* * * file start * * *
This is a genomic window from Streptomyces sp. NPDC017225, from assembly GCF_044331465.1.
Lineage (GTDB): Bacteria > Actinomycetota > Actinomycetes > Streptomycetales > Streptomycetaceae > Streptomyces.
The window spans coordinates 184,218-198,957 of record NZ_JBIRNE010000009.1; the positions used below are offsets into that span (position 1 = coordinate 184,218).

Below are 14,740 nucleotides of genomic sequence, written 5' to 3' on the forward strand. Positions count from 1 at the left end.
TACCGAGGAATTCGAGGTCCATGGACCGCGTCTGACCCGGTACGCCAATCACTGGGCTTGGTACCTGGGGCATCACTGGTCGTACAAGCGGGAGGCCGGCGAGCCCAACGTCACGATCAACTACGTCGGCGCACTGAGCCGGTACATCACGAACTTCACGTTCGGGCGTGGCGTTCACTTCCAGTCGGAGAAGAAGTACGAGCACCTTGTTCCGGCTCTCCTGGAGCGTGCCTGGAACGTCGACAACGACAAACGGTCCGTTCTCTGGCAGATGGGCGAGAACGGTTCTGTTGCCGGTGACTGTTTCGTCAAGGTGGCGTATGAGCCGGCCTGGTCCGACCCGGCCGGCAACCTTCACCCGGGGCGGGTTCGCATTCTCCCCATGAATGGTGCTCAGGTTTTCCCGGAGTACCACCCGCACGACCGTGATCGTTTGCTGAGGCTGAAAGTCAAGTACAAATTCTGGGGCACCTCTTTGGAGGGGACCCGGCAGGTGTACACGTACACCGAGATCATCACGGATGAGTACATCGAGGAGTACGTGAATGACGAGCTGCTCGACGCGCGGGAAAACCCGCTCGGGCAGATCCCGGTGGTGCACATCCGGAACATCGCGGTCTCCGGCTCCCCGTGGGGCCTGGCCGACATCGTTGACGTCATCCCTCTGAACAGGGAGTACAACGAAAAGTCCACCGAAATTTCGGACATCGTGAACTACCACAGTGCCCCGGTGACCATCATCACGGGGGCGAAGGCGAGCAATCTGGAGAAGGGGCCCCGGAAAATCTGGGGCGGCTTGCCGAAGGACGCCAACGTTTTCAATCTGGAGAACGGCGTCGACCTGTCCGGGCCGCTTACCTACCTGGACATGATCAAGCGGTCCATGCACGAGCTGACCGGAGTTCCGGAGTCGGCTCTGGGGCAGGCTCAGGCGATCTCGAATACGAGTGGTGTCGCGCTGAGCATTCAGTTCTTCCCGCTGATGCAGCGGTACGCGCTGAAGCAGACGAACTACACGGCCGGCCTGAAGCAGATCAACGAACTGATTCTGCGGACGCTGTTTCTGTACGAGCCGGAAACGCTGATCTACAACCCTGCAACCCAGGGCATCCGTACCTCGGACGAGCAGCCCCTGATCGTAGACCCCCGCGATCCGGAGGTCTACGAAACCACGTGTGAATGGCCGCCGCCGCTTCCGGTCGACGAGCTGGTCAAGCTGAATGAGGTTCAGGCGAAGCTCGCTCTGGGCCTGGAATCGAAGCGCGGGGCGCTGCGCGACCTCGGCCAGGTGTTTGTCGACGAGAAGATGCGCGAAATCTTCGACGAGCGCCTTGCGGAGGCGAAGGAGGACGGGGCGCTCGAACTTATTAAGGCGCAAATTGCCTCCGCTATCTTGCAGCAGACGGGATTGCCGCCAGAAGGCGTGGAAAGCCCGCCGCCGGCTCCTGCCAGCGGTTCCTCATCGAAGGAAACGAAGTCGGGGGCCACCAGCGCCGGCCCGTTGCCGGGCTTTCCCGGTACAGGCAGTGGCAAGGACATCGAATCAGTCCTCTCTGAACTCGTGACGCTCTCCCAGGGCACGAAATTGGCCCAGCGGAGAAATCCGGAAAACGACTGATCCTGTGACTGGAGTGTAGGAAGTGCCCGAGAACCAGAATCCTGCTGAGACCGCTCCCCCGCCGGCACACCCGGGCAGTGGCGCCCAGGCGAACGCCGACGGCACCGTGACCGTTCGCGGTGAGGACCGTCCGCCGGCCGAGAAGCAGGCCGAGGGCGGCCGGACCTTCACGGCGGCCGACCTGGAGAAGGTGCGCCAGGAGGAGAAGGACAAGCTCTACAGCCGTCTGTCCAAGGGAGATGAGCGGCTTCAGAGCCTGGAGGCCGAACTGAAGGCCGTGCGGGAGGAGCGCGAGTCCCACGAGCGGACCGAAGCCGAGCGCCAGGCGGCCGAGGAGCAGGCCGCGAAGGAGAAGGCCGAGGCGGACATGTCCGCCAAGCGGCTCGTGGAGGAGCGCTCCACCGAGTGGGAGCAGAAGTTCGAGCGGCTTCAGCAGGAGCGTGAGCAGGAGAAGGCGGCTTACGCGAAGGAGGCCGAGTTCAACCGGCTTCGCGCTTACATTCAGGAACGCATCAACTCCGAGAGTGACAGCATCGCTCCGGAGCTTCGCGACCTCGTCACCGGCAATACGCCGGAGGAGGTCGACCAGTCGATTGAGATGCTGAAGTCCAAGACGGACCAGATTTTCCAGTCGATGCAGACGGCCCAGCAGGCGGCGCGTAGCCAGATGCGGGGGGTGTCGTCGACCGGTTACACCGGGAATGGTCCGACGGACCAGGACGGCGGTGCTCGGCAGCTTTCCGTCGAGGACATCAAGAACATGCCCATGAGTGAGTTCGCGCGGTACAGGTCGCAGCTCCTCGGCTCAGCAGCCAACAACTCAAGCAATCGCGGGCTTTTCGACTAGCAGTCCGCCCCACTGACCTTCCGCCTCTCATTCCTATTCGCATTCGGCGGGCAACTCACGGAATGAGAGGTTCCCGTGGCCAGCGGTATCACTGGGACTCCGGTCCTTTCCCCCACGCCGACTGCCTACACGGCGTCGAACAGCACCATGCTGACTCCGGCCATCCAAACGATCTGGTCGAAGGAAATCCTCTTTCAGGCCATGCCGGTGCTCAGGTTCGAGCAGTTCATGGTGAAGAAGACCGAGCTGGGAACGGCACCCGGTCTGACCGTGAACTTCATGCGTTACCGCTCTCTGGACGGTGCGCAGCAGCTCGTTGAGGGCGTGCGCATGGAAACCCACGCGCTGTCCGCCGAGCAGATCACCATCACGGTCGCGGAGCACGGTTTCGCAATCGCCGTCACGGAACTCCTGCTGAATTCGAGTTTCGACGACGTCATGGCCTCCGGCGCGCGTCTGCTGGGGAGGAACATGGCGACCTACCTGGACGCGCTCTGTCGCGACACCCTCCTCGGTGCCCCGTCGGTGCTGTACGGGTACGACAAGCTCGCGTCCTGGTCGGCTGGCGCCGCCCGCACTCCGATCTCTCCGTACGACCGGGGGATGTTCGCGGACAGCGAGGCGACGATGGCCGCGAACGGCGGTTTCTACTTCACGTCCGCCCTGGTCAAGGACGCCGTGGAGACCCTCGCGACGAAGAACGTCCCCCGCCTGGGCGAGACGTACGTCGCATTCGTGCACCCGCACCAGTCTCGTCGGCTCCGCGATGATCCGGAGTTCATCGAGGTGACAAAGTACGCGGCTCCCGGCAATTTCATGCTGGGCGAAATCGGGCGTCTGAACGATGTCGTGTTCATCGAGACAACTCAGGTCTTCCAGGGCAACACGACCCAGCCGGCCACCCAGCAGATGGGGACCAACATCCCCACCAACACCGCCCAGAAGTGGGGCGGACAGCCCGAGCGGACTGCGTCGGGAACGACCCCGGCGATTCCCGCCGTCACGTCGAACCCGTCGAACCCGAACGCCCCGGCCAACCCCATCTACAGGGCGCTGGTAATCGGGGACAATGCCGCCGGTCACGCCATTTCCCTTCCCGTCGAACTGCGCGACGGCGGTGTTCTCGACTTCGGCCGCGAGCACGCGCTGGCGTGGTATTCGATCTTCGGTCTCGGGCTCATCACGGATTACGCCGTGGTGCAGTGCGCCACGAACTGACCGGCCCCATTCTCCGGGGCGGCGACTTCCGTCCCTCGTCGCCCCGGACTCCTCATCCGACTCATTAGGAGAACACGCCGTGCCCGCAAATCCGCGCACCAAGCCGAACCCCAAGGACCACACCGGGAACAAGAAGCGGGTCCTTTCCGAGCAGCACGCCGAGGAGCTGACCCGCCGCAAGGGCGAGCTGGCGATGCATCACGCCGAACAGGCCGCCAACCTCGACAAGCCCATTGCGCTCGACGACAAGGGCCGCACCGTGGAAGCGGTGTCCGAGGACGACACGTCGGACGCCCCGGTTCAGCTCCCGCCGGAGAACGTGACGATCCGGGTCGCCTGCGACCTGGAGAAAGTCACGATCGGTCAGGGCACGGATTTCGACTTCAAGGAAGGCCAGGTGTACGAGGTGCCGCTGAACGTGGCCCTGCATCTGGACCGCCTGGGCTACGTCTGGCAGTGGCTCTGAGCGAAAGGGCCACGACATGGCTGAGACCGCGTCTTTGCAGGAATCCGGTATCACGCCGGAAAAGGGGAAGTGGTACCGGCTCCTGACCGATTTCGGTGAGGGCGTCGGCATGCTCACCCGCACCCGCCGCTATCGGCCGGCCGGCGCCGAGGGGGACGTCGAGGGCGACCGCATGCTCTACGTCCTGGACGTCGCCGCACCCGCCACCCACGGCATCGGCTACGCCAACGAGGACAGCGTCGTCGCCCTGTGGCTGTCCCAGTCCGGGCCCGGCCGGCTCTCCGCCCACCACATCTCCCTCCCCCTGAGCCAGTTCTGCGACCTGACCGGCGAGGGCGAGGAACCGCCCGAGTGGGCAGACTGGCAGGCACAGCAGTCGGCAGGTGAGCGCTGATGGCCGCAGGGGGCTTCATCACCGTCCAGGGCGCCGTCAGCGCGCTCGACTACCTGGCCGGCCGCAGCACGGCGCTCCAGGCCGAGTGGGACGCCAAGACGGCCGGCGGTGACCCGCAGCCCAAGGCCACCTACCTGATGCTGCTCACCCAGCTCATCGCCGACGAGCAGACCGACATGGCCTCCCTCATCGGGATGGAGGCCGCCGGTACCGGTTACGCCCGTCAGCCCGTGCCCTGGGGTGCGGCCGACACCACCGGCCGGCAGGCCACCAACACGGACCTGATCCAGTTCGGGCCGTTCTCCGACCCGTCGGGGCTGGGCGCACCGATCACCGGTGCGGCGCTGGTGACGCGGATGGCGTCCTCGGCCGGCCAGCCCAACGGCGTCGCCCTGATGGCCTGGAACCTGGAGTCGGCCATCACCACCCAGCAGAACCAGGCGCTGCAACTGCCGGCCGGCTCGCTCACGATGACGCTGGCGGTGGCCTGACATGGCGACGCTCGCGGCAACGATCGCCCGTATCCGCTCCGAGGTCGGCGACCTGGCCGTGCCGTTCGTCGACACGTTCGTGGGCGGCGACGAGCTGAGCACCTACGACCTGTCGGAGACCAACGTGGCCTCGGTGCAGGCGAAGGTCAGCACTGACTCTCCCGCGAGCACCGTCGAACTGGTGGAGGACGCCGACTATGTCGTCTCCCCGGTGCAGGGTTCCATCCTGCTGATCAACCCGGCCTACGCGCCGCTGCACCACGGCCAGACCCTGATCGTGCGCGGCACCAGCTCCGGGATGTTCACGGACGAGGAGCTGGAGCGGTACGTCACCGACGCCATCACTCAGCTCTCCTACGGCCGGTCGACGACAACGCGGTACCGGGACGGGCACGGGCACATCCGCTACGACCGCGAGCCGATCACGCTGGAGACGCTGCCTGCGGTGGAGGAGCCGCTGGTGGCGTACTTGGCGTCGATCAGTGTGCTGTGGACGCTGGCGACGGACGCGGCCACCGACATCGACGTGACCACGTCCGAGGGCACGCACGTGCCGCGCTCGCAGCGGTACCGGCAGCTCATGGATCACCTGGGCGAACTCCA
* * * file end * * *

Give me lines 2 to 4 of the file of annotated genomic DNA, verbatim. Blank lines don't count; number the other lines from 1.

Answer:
Lineage (GTDB): Bacteria > Actinomycetota > Actinomycetes > Streptomycetales > Streptomycetaceae > Streptomyces.
The window spans coordinates 184,218-198,957 of record NZ_JBIRNE010000009.1; the positions used below are offsets into that span (position 1 = coordinate 184,218).

Below are 14,740 nucleotides of genomic sequence, written 5' to 3' on the forward strand. Positions count from 1 at the left end.